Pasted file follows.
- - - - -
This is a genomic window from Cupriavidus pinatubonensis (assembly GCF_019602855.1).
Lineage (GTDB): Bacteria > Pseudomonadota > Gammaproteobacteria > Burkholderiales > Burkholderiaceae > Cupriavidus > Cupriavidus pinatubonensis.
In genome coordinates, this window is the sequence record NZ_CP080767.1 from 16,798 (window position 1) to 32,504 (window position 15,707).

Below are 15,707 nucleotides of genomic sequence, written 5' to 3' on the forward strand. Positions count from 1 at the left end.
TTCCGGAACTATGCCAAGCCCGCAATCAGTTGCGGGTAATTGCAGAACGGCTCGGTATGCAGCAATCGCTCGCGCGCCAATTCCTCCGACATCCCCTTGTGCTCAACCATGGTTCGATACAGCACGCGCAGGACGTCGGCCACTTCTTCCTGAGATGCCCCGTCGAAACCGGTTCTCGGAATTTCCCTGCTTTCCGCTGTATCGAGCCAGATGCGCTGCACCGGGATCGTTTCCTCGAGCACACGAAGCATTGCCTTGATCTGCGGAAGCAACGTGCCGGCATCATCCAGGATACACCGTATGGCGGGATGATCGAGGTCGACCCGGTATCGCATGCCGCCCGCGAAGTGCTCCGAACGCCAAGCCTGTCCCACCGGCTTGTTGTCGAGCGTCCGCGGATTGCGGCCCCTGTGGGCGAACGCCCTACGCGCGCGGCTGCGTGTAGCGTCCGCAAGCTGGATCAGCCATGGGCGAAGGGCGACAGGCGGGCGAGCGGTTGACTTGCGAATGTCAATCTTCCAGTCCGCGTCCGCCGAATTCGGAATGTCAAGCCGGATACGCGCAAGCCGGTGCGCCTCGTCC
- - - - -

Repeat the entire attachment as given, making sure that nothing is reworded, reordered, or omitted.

This is a genomic window from Cupriavidus pinatubonensis (assembly GCF_019602855.1).
Lineage (GTDB): Bacteria > Pseudomonadota > Gammaproteobacteria > Burkholderiales > Burkholderiaceae > Cupriavidus > Cupriavidus pinatubonensis.
In genome coordinates, this window is the sequence record NZ_CP080767.1 from 16,798 (window position 1) to 32,504 (window position 15,707).

Below are 15,707 nucleotides of genomic sequence, written 5' to 3' on the forward strand. Positions count from 1 at the left end.
TTCCGGAACTATGCCAAGCCCGCAATCAGTTGCGGGTAATTGCAGAACGGCTCGGTATGCAGCAATCGCTCGCGCGCCAATTCCTCCGACATCCCCTTGTGCTCAACCATGGTTCGATACAGCACGCGCAGGACGTCGGCCACTTCTTCCTGAGATGCCCCGTCGAAACCGGTTCTCGGAATTTCCCTGCTTTCCGCTGTATCGAGCCAGATGCGCTGCACCGGGATCGTTTCCTCGAGCACACGAAGCATTGCCTTGATCTGCGGAAGCAACGTGCCGGCATCATCCAGGATACACCGTATGGCGGGATGATCGAGGTCGACCCGGTATCGCATGCCGCCCGCGAAGTGCTCCGAACGCCAAGCCTGTCCCACCGGCTTGTTGTCGAGCGTCCGCGGATTGCGGCCCCTGTGGGCGAACGCCCTACGCGCGCGGCTGCGTGTAGCGTCCGCAAGCTGGATCAGCCATGGGCGAAGGGCGACAGGCGGGCGAGCGGTTGACTTGCGAATGTCAATCTTCCAGTCCGCGTCCGCCGAATTCGGAATGTCAAGCCGGATACGCGCAAGCCGGTGCGCCTCGTCC